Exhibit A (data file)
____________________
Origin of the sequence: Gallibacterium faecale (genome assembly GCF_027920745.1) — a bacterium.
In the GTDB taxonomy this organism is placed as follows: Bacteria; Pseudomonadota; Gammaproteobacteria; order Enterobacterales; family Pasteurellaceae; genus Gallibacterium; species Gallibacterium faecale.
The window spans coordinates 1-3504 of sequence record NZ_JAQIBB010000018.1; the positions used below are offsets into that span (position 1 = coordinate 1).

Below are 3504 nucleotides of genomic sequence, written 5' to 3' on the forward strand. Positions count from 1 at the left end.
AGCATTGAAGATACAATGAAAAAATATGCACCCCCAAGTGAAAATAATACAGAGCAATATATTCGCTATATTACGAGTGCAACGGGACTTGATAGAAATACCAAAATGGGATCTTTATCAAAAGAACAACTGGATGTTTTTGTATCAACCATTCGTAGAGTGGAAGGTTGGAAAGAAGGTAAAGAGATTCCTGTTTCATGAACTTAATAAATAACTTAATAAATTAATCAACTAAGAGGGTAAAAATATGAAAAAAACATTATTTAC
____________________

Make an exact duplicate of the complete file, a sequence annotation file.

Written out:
Origin of the sequence: Gallibacterium faecale (genome assembly GCF_027920745.1) — a bacterium.
In the GTDB taxonomy this organism is placed as follows: Bacteria; Pseudomonadota; Gammaproteobacteria; order Enterobacterales; family Pasteurellaceae; genus Gallibacterium; species Gallibacterium faecale.
The window spans coordinates 1-3504 of sequence record NZ_JAQIBB010000018.1; the positions used below are offsets into that span (position 1 = coordinate 1).

Below are 3504 nucleotides of genomic sequence, written 5' to 3' on the forward strand. Positions count from 1 at the left end.
AGCATTGAAGATACAATGAAAAAATATGCACCCCCAAGTGAAAATAATACAGAGCAATATATTCGCTATATTACGAGTGCAACGGGACTTGATAGAAATACCAAAATGGGATCTTTATCAAAAGAACAACTGGATGTTTTTGTATCAACCATTCGTAGAGTGGAAGGTTGGAAAGAAGGTAAAGAGATTCCTGTTTCATGAACTTAATAAATAACTTAATAAATTAATCAACTAAGAGGGTAAAAATATGAAAAAAACATTATTTAC